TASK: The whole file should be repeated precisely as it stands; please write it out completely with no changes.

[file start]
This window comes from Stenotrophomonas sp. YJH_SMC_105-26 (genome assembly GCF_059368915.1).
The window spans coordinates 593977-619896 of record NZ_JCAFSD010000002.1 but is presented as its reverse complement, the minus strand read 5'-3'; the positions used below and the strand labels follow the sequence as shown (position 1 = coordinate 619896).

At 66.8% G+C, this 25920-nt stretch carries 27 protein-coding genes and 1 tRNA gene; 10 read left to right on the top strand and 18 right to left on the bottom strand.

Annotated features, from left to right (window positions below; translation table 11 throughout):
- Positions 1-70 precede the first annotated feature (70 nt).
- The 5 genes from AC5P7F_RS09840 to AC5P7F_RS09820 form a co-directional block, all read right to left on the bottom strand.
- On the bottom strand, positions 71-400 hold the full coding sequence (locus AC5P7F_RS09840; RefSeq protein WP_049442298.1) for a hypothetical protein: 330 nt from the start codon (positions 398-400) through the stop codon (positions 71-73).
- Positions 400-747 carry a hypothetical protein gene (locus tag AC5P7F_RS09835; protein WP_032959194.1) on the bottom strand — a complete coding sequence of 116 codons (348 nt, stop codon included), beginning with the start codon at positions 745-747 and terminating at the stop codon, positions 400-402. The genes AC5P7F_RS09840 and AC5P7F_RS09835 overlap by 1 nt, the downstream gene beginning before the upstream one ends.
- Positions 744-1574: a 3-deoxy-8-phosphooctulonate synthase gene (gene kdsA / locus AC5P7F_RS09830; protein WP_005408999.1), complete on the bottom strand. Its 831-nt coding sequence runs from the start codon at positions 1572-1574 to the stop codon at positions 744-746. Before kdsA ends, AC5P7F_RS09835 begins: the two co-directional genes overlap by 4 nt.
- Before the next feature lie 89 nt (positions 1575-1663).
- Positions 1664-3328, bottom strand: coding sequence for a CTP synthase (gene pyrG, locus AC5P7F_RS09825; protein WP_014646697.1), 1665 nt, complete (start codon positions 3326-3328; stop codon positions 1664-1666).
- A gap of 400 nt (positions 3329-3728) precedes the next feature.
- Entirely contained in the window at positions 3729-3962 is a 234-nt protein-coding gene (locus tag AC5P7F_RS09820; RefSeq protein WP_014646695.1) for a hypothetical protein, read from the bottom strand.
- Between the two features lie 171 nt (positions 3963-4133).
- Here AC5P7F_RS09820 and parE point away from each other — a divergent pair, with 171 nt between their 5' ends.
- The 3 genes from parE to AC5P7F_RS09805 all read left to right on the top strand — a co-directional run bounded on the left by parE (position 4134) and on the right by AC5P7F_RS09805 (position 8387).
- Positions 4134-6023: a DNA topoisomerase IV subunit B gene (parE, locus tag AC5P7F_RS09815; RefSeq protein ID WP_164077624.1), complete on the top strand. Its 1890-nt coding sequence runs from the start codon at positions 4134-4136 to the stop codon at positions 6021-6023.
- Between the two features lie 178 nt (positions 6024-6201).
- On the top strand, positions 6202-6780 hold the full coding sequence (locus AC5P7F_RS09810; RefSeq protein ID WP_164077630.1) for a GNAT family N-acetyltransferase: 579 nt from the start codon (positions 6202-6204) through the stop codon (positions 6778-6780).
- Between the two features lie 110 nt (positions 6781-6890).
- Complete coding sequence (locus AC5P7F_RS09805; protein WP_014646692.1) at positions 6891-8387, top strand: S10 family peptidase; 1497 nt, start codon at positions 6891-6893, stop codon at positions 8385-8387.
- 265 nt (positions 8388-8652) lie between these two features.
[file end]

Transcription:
This window comes from Stenotrophomonas sp. YJH_SMC_105-26 (genome assembly GCF_059368915.1).
The window spans coordinates 593977-619896 of record NZ_JCAFSD010000002.1 but is presented as its reverse complement, the minus strand read 5'-3'; the positions used below and the strand labels follow the sequence as shown (position 1 = coordinate 619896).

At 66.8% G+C, this 25920-nt stretch carries 27 protein-coding genes and 1 tRNA gene; 10 read left to right on the top strand and 18 right to left on the bottom strand.

Annotated features, from left to right (window positions below; translation table 11 throughout):
- Positions 1-70 precede the first annotated feature (70 nt).
- The 5 genes from AC5P7F_RS09840 to AC5P7F_RS09820 form a co-directional block, all read right to left on the bottom strand.
- On the bottom strand, positions 71-400 hold the full coding sequence (locus AC5P7F_RS09840; RefSeq protein WP_049442298.1) for a hypothetical protein: 330 nt from the start codon (positions 398-400) through the stop codon (positions 71-73).
- Positions 400-747 carry a hypothetical protein gene (locus tag AC5P7F_RS09835; protein WP_032959194.1) on the bottom strand — a complete coding sequence of 116 codons (348 nt, stop codon included), beginning with the start codon at positions 745-747 and terminating at the stop codon, positions 400-402. The genes AC5P7F_RS09840 and AC5P7F_RS09835 overlap by 1 nt, the downstream gene beginning before the upstream one ends.
- Positions 744-1574: a 3-deoxy-8-phosphooctulonate synthase gene (gene kdsA / locus AC5P7F_RS09830; protein WP_005408999.1), complete on the bottom strand. Its 831-nt coding sequence runs from the start codon at positions 1572-1574 to the stop codon at positions 744-746. Before kdsA ends, AC5P7F_RS09835 begins: the two co-directional genes overlap by 4 nt.
- Before the next feature lie 89 nt (positions 1575-1663).
- Positions 1664-3328, bottom strand: coding sequence for a CTP synthase (gene pyrG, locus AC5P7F_RS09825; protein WP_014646697.1), 1665 nt, complete (start codon positions 3326-3328; stop codon positions 1664-1666).
- A gap of 400 nt (positions 3329-3728) precedes the next feature.
- Entirely contained in the window at positions 3729-3962 is a 234-nt protein-coding gene (locus tag AC5P7F_RS09820; RefSeq protein WP_014646695.1) for a hypothetical protein, read from the bottom strand.
- Between the two features lie 171 nt (positions 3963-4133).
- Here AC5P7F_RS09820 and parE point away from each other — a divergent pair, with 171 nt between their 5' ends.
- The 3 genes from parE to AC5P7F_RS09805 all read left to right on the top strand — a co-directional run bounded on the left by parE (position 4134) and on the right by AC5P7F_RS09805 (position 8387).
- Positions 4134-6023: a DNA topoisomerase IV subunit B gene (parE, locus tag AC5P7F_RS09815; RefSeq protein ID WP_164077624.1), complete on the top strand. Its 1890-nt coding sequence runs from the start codon at positions 4134-4136 to the stop codon at positions 6021-6023.
- Between the two features lie 178 nt (positions 6024-6201).
- On the top strand, positions 6202-6780 hold the full coding sequence (locus AC5P7F_RS09810; RefSeq protein ID WP_164077630.1) for a GNAT family N-acetyltransferase: 579 nt from the start codon (positions 6202-6204) through the stop codon (positions 6778-6780).
- Between the two features lie 110 nt (positions 6781-6890).
- Complete coding sequence (locus AC5P7F_RS09805; protein WP_014646692.1) at positions 6891-8387, top strand: S10 family peptidase; 1497 nt, start codon at positions 6891-6893, stop codon at positions 8385-8387.
- 265 nt (positions 8388-8652) lie between these two features.